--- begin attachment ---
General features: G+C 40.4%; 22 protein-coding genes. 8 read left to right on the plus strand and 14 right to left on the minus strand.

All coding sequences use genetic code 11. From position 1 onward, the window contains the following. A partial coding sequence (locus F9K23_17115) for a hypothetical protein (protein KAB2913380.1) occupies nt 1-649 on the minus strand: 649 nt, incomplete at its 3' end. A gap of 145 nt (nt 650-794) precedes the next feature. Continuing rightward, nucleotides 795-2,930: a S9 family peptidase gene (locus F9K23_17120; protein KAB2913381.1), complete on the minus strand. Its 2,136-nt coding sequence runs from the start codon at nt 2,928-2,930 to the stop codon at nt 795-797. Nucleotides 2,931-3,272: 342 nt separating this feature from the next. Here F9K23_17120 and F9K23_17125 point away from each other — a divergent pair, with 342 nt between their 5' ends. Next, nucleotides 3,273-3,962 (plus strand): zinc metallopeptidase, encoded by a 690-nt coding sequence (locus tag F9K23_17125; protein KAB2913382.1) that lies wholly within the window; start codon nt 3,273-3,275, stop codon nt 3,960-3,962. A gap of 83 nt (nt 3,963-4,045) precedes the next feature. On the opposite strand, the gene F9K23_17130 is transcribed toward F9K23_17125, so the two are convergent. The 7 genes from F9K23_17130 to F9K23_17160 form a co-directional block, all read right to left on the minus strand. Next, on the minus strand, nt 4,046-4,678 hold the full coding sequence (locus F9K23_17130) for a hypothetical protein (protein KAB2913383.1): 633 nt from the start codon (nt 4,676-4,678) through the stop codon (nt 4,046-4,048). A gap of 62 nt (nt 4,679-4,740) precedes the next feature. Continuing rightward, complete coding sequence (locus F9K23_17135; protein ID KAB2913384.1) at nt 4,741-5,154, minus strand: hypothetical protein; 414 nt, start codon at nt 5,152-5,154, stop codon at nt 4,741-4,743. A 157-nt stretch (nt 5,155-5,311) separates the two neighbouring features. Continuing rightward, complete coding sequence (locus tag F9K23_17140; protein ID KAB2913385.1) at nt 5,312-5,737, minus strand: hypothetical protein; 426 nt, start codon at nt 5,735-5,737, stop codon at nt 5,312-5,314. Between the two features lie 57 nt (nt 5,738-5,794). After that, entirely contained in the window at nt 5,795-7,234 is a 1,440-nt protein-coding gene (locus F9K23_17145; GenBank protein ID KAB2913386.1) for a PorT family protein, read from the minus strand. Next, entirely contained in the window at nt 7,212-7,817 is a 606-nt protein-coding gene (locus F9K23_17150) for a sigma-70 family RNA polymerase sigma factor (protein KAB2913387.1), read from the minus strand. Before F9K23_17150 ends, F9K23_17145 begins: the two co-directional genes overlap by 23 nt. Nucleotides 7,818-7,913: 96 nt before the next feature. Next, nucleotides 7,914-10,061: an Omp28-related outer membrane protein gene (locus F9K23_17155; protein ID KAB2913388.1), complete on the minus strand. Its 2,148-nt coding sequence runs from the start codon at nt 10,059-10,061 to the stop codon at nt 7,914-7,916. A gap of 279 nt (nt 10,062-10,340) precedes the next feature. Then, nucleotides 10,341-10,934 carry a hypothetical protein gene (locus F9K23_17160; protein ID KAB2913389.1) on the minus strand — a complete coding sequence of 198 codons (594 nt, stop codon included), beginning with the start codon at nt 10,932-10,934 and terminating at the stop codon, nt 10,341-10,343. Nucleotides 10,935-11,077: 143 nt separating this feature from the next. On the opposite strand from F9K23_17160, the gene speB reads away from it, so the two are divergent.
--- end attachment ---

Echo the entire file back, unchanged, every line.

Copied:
General features: G+C 40.4%; 22 protein-coding genes. 8 read left to right on the plus strand and 14 right to left on the minus strand.

All coding sequences use genetic code 11. From position 1 onward, the window contains the following. A partial coding sequence (locus F9K23_17115) for a hypothetical protein (protein KAB2913380.1) occupies nt 1-649 on the minus strand: 649 nt, incomplete at its 3' end. A gap of 145 nt (nt 650-794) precedes the next feature. Continuing rightward, nucleotides 795-2,930: a S9 family peptidase gene (locus F9K23_17120; protein KAB2913381.1), complete on the minus strand. Its 2,136-nt coding sequence runs from the start codon at nt 2,928-2,930 to the stop codon at nt 795-797. Nucleotides 2,931-3,272: 342 nt separating this feature from the next. Here F9K23_17120 and F9K23_17125 point away from each other — a divergent pair, with 342 nt between their 5' ends. Next, nucleotides 3,273-3,962 (plus strand): zinc metallopeptidase, encoded by a 690-nt coding sequence (locus tag F9K23_17125; protein KAB2913382.1) that lies wholly within the window; start codon nt 3,273-3,275, stop codon nt 3,960-3,962. A gap of 83 nt (nt 3,963-4,045) precedes the next feature. On the opposite strand, the gene F9K23_17130 is transcribed toward F9K23_17125, so the two are convergent. The 7 genes from F9K23_17130 to F9K23_17160 form a co-directional block, all read right to left on the minus strand. Next, on the minus strand, nt 4,046-4,678 hold the full coding sequence (locus F9K23_17130) for a hypothetical protein (protein KAB2913383.1): 633 nt from the start codon (nt 4,676-4,678) through the stop codon (nt 4,046-4,048). A gap of 62 nt (nt 4,679-4,740) precedes the next feature. Continuing rightward, complete coding sequence (locus F9K23_17135; protein ID KAB2913384.1) at nt 4,741-5,154, minus strand: hypothetical protein; 414 nt, start codon at nt 5,152-5,154, stop codon at nt 4,741-4,743. A 157-nt stretch (nt 5,155-5,311) separates the two neighbouring features. Continuing rightward, complete coding sequence (locus tag F9K23_17140; protein ID KAB2913385.1) at nt 5,312-5,737, minus strand: hypothetical protein; 426 nt, start codon at nt 5,735-5,737, stop codon at nt 5,312-5,314. Between the two features lie 57 nt (nt 5,738-5,794). After that, entirely contained in the window at nt 5,795-7,234 is a 1,440-nt protein-coding gene (locus F9K23_17145; GenBank protein ID KAB2913386.1) for a PorT family protein, read from the minus strand. Next, entirely contained in the window at nt 7,212-7,817 is a 606-nt protein-coding gene (locus F9K23_17150) for a sigma-70 family RNA polymerase sigma factor (protein KAB2913387.1), read from the minus strand. Before F9K23_17150 ends, F9K23_17145 begins: the two co-directional genes overlap by 23 nt. Nucleotides 7,818-7,913: 96 nt before the next feature. Next, nucleotides 7,914-10,061: an Omp28-related outer membrane protein gene (locus F9K23_17155; protein ID KAB2913388.1), complete on the minus strand. Its 2,148-nt coding sequence runs from the start codon at nt 10,059-10,061 to the stop codon at nt 7,914-7,916. A gap of 279 nt (nt 10,062-10,340) precedes the next feature. Then, nucleotides 10,341-10,934 carry a hypothetical protein gene (locus F9K23_17160; protein ID KAB2913389.1) on the minus strand — a complete coding sequence of 198 codons (594 nt, stop codon included), beginning with the start codon at nt 10,932-10,934 and terminating at the stop codon, nt 10,341-10,343. Nucleotides 10,935-11,077: 143 nt separating this feature from the next. On the opposite strand from F9K23_17160, the gene speB reads away from it, so the two are divergent.